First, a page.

As is customary at this time of the year, many Echo readers will have embarked upon New Year resolutions and some may have given thought towards a different challenge or trying something new.
Although many readers will be aware of some of the fantastic groups and organisations which work tirelessly to enhance our local area and to improve the lives of local people, there are dozens of groups within our community whose fantastic contribution towards our area sometimes gets overlooked or taken for granted.
If you are able to spare a few hours each month and would like a new challenge, many of these organisations would love you to become involved.
A great number of the community groups that serve our area so well rely solely upon the dedication and commitment of an often small group of volunteers who give up their time every single week.
In many cases, it has been the same volunteers who have maintained these groups/organisations for many years and without whom, Brighouse would be much the poorer.
Although these organisations quietly do their fantastic work from year to year and will no doubt continue to do so for many years to come, I’m sure that they would be delighted to receive new members and volunteers as this will ensure that they continue to benefit our community well into the future. Whether it be joining a residents association to improve the quality of life in your local neighbourhood; helping to support a community facility such as the Waring Green Community Centre; starting a neighbourhood watch group; or volunteering for a few hours each month at the Brighouse Rest Centre, there are dozens of ways in which people can get involved in different local groups and contribute towards our community.
Brighouse is a fantastic place to live, work and shop, not least because of the tremendous work that our community groups have done for so many years.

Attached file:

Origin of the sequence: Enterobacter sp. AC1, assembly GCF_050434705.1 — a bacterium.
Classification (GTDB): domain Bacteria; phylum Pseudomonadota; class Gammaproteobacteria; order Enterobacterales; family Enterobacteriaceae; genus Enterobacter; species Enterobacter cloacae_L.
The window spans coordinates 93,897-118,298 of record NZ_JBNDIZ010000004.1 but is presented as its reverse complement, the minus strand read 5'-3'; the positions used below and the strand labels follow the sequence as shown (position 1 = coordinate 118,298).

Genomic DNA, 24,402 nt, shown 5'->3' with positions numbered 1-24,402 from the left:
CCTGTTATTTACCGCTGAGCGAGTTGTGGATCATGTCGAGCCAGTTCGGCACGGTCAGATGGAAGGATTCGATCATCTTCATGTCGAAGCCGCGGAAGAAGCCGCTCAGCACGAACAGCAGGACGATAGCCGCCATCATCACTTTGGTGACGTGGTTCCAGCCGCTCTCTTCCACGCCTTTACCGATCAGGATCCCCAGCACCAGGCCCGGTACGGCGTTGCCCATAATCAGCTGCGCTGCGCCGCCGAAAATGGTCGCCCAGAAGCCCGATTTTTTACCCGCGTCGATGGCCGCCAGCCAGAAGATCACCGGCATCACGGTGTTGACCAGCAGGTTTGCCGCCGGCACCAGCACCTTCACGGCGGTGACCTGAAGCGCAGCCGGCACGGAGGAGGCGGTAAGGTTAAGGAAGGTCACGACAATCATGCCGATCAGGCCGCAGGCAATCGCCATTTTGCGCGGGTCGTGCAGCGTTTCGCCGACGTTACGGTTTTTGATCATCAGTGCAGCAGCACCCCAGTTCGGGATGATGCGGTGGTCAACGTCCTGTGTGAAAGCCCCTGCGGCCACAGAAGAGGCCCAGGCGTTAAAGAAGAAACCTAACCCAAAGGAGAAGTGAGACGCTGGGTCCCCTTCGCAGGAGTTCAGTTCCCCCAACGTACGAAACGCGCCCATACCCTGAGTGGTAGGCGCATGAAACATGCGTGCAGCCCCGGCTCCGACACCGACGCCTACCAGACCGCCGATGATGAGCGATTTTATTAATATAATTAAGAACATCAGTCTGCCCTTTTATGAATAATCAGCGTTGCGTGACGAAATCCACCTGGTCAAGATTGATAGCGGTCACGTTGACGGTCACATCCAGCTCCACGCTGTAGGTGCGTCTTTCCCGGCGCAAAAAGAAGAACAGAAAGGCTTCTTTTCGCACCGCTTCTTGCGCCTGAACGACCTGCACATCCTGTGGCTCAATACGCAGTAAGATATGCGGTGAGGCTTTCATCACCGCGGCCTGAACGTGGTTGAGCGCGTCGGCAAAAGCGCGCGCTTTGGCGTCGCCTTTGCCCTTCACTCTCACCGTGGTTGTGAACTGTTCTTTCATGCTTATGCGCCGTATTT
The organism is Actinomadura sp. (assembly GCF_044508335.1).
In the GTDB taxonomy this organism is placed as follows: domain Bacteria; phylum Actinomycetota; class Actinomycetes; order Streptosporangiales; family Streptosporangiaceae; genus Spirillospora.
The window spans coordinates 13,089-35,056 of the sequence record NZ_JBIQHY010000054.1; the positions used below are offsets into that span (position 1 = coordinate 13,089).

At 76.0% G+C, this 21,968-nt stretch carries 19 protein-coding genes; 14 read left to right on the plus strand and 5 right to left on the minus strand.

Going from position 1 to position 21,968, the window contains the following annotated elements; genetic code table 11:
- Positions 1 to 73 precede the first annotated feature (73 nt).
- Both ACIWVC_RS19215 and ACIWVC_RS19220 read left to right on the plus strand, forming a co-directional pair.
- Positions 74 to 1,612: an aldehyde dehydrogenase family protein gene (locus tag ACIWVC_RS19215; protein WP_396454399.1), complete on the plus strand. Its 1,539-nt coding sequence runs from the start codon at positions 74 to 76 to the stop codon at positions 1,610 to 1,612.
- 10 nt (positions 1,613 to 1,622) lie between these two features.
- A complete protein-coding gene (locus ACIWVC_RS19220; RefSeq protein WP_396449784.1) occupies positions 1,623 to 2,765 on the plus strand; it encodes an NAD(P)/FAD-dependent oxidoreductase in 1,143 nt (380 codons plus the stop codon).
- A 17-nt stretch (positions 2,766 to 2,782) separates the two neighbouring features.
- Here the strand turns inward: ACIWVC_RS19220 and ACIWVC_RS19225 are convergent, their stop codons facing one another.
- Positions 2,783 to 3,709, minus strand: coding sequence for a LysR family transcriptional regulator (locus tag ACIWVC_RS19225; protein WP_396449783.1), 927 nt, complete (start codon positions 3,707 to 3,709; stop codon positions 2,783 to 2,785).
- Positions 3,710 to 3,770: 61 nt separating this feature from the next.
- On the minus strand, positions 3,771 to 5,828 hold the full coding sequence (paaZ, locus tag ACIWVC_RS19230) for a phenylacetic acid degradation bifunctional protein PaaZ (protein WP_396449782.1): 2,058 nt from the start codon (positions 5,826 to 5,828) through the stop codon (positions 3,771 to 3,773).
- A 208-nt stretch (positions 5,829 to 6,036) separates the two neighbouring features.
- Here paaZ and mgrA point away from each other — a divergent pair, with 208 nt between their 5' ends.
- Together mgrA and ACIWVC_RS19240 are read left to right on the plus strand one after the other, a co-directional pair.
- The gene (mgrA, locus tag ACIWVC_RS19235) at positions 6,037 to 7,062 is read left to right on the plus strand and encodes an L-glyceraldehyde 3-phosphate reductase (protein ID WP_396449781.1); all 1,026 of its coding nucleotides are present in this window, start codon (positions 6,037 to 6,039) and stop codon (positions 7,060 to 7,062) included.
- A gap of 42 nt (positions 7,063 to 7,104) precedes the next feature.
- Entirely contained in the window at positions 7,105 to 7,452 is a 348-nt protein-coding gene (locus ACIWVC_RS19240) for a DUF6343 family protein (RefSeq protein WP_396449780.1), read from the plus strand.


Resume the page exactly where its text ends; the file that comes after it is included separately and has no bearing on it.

As a community, we owe a great debt of gratitude to the volunteers who give up their time each week to make Brighouse such a pleasant place to live. Moving forward, many of these groups need your help to continue the fantastic work that they do and so if you are passionate about our area and are able to spare a few hours each month, please consider becoming involved with one of these groups.
Reducing the number of Councillors to save money
Over the next month or so, the Council will be consulting on a range of proposals for inclusion within next year’s Council Budget.
One option that the Council will almost certainly not be consulting upon is the Conservative proposal to reduce the number of Councillors by nearly a third. Although the Conservatives proposed this measure to the Council in 2012, it was rejected by Labour, the Liberal Democrats and the Independents. Why?
Reducing the number of Councillors by nearly a third from 51 to 36 would save £150 000 every single year. Although one might argue that this is not a large sum of money in the grand scheme of things, it is a sensible suggestion and a saving that could be made without any impact upon frontline services (the only effect it would have is that Councillors would have to work a little harder!).
In Kirklees, Councillors serve an average of 14 000 electors per ward and in Leeds, the figure is 16 000. By comparison, in Calderdale, Councillors serve an average of 8 500 voters per ward. If Kirklees and Leeds can function with much larger sized wards, why can’t Calderdale? To put the comparison in a national context, the vast majority of the 31 metropolitan boroughs outside of West Yorkshire also have considerably larger sized wards than Calderdale. In short then, there is absolutely no reason why Calderdale couldn’t function in exactly the same manner with a reduced number of Councillors.
Conservatives will continue to propose sensible savings such as this in an effort to ensure that frontline services to the public don’t get reduced. Why won’t the other parties take the difficult decisions and support sensible, cost-effective measures such as this?
By Councillor Scott Benton